Edward Morgan Forster was born in London as the only child of an architect, who died before Edward was two years old. Forster's childhood and much of his adult life was dominated by his mother and his aunts. The legacy of his paternal great-aunt Marianne Thornton, descendant of the Clapham Sect of evangelists and reformers, gave later Forster the freedom to travel and to write. Forster's years at Tonbridge School as a teenager were difficult - he suffered from the cruelty of his classmates.
Forster attended King's College, Cambridge (1897-1901), where he met members of the later-formed Bloomsbury group. In the atmosphere of skepticism, he became under the influence of Sir James Frazer, Nathaniel Wedd, Goldsworthy Lowes Dickinson, and G.E. Moore, and shed his not-very-deep Christian faith. After graduating, Forster traveled in Italy and Greece with his mother and on his return began to write essays and short stories for the liberal Independent Review. In 1905 Foster spent several months in German as tutor to the children of the Countess von Armin.
In the same year appeared his first novel, Where Angels Fear to Tread. In the following year he lectured on Italian art and history for the Cambridge Local Lectures Board. In 1907 appeared The Longest Journey, then A Room with a View (1908), based partly on the material from extended holidays in Italy with his mother. The first part of the novel is set in Florence, where the young Lucy Honeychurch is visiting her older cousin, Charlotte Bartless. Lucy witnesses a murder and becomes caught between two men: shallow, conventional Cecil Vyse and George Emerson, who kisses Lucy during a picnic. The second half of the novel takes place at Windy Corner, Lucy's home on Summer Street. She accepts a marriage proposal from Cecil. The Emersons become friends of the Honeychurches after George, Mr. Beebe (who is a clergyman), and Freddie (Lucy's brother) are discovered bathing nude in the woods. Finally, Lucy overcomes prejudices and marries George.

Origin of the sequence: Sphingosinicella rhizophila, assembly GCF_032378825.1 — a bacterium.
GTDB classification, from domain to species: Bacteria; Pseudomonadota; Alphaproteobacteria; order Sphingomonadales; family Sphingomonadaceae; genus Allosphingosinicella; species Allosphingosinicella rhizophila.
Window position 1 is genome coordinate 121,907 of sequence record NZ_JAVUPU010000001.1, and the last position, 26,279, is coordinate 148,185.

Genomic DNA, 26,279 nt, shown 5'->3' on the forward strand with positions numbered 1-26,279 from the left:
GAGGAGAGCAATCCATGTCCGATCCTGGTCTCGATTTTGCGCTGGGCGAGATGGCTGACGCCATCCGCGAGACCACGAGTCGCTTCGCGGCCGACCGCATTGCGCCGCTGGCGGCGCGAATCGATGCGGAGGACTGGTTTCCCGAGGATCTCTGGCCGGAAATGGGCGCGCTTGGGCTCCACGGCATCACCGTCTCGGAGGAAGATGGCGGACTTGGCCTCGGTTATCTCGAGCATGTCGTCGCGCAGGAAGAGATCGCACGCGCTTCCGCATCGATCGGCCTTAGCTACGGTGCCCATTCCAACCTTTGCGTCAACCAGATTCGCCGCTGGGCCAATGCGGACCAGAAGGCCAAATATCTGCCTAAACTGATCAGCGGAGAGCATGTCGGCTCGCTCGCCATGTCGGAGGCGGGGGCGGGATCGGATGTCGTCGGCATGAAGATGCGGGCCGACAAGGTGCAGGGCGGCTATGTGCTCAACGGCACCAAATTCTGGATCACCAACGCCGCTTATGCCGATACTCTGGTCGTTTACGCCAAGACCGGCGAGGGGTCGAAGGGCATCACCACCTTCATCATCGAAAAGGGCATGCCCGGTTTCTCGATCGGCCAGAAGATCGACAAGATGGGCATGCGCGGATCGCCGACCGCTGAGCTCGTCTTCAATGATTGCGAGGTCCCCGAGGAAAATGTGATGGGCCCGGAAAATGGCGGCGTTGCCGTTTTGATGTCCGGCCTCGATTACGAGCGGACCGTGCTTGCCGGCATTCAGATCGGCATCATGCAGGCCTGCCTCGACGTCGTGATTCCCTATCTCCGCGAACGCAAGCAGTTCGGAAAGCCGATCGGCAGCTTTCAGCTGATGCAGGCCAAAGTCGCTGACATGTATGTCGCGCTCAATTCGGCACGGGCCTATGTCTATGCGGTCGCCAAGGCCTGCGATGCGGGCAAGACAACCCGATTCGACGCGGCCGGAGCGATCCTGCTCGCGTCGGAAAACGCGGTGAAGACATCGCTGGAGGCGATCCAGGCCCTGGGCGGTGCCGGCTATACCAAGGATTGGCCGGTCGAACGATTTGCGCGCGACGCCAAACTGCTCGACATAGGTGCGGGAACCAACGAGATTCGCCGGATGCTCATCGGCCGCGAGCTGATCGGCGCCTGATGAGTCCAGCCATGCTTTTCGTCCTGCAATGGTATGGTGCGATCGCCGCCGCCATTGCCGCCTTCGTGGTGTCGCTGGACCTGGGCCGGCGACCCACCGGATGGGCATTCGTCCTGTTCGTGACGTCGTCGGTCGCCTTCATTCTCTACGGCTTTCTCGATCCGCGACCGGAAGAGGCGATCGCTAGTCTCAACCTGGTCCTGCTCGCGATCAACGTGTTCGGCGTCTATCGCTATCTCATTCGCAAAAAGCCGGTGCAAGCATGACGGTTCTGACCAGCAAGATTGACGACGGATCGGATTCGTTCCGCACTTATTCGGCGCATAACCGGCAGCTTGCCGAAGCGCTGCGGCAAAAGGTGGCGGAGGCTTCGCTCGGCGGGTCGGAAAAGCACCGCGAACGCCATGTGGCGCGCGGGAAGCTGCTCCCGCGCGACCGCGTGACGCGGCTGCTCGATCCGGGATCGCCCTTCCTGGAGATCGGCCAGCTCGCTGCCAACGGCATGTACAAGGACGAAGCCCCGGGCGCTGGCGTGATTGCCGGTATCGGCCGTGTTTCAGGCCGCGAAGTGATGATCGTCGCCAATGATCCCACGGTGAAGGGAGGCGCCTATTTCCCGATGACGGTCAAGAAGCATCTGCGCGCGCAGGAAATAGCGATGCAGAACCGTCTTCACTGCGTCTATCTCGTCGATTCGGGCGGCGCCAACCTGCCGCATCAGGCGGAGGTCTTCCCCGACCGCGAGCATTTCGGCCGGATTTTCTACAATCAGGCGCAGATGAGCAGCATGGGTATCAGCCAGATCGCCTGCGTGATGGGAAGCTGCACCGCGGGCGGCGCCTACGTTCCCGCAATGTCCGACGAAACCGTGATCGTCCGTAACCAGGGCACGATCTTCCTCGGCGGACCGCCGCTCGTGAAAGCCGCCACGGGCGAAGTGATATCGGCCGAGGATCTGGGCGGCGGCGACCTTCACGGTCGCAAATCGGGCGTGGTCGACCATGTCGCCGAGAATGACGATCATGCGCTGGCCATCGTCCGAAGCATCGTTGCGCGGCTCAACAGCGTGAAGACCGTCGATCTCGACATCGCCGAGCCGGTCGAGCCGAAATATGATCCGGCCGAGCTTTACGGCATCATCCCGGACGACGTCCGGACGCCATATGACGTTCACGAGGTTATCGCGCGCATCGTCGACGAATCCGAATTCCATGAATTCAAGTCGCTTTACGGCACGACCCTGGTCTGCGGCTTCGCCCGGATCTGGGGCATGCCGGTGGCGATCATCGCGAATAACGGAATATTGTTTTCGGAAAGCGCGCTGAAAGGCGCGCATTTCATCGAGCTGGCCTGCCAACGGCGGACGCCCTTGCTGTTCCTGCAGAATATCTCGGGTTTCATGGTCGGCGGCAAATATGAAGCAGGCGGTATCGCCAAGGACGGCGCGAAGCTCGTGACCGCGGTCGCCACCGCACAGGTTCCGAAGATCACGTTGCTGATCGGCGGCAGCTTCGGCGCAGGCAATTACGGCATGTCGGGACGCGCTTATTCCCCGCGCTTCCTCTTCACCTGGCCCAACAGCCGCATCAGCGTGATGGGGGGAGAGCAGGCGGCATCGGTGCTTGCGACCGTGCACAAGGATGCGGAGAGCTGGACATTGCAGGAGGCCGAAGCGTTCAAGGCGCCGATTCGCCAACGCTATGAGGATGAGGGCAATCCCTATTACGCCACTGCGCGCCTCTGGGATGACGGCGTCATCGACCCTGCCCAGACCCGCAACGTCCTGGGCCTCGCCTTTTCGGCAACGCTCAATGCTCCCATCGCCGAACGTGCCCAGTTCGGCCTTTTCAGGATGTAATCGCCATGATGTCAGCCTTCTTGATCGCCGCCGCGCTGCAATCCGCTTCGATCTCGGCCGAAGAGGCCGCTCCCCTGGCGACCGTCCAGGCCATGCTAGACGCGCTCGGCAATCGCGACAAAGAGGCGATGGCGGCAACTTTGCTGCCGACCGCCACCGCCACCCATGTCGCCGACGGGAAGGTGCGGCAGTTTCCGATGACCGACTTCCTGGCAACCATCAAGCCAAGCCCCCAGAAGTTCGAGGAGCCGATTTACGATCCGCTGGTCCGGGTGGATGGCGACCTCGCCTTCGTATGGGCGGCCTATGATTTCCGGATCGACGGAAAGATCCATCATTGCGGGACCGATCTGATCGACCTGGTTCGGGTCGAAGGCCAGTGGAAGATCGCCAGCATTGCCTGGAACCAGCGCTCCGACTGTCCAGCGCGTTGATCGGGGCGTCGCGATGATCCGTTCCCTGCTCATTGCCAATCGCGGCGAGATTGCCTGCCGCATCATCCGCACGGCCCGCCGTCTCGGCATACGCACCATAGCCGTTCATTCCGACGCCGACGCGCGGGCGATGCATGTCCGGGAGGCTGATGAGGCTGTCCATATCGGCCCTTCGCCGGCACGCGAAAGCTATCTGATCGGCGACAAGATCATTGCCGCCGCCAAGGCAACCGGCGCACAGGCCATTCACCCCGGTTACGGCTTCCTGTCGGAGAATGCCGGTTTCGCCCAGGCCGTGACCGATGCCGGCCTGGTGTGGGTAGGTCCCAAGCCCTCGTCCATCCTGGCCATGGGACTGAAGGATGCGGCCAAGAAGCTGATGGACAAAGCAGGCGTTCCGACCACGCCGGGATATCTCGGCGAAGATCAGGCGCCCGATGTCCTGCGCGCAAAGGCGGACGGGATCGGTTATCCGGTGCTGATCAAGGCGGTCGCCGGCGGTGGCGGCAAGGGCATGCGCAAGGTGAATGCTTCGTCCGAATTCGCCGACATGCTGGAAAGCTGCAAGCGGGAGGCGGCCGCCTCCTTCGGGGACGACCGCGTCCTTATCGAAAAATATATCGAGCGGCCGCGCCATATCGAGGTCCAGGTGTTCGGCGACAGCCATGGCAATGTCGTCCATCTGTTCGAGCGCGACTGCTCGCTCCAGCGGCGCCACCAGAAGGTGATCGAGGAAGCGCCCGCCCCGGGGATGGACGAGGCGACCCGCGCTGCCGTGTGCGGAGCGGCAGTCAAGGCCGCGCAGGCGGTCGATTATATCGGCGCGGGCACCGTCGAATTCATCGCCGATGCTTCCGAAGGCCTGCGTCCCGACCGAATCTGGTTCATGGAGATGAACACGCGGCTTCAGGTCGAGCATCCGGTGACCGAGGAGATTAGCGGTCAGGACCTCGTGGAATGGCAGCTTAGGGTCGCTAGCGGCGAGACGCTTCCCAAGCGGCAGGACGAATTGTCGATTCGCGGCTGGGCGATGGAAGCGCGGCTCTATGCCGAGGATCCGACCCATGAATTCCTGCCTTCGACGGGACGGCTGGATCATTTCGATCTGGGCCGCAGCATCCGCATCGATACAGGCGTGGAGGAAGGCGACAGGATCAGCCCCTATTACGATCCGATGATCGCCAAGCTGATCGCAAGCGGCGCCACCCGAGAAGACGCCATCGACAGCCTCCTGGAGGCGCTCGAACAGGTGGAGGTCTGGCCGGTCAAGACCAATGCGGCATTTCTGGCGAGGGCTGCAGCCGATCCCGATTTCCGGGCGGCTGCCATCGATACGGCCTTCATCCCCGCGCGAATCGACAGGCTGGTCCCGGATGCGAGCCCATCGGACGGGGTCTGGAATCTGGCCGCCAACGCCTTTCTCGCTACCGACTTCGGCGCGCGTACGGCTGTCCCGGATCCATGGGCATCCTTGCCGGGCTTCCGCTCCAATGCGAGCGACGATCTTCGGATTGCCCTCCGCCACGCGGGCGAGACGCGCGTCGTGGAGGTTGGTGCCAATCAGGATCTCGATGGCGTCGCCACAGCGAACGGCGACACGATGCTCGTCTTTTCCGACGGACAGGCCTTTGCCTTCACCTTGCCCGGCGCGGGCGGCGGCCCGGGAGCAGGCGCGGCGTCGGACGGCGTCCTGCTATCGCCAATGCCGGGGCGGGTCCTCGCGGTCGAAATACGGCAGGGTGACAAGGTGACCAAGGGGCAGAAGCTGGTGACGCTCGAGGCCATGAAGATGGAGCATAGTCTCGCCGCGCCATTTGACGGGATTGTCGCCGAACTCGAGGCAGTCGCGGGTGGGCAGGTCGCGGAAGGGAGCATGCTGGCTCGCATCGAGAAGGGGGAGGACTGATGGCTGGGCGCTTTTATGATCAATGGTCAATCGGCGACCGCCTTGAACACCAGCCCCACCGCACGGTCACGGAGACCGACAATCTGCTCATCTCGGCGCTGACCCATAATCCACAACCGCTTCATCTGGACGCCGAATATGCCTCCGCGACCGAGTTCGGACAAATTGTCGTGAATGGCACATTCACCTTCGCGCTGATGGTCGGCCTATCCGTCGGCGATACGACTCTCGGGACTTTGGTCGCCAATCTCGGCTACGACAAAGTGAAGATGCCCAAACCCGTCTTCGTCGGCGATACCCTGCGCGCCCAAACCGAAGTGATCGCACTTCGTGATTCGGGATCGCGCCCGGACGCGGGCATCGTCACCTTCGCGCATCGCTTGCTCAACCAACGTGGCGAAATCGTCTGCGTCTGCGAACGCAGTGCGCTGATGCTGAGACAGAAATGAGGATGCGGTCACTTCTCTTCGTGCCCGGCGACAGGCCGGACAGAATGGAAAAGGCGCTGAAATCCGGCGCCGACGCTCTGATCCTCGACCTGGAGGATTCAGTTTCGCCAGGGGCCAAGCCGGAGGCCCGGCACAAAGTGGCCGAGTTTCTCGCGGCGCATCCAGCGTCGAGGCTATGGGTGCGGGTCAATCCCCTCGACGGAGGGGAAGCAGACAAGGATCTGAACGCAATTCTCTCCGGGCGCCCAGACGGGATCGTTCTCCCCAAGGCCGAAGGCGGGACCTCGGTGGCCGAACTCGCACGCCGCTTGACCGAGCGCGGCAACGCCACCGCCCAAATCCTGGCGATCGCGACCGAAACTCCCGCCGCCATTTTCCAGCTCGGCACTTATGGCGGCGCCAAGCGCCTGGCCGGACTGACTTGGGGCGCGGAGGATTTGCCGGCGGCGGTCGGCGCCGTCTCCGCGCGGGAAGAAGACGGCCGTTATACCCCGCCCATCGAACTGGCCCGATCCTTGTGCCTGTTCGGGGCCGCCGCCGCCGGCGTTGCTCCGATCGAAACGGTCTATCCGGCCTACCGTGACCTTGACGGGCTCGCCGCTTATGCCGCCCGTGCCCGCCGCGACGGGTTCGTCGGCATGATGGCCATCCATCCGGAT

Forster also wrote during the pre-war years a number of short stories, which were collected in The Celestial Omnibus (1914). Most of them were symbolic fantasies or fables.
Howards End (1910) was a story that centered on an English country house and dealt with the clash between two families, one interested in art and literature, the other only in business. The book brought together the themes of money, business and culture. "To trust people is a luxury in which only the wealthy can indulge; the poor cannot afford it." (from Howards End)
The novel established Forster's reputation, and he embarked upon a new novel with a homosexual theme, Maurice. The picture of British attitudes not long after Wilde was revised several times during his life and finally published posthumously in 1971. Forster hid his personal life from public discussion. In 1930 he had a relationship with a London policeman. This important contact continued after the marriage of his London friend.
Between the years 1912 and 1913 Forster traveled in India. From 1914 to 1915 he worked for the National Gallery in London. Following the outbreak of World War I, Forster joined the Red Cross and served in Alexandria, Egypt. There he met the Greek poet C.P. Cavafy and published a selection of his poems in Pharos and Pharillon (1923). In 1921 Forster returned to India, working as a private secretary to the Maharajah of Dewas. The land was the scene of his masterwork, A Passage to India (1924), an account of India under British rule. It was Forster's last novel.
For the remaining forty-six years of his life, Forster devoted himself to other activities. Writing novels was not the most important element in his life. In the book he wrote: "Most of life is so dull that there is nothing to be said about it and the books and talk that would describe it as interesting are obliged to exaggerate, in the hope of justifying their own existence. Inside its cocoon of work or social obligation, the human spirit slumbers for the most part, registering the distinction between pleasure and pain, but not nearly as alert as we pretend."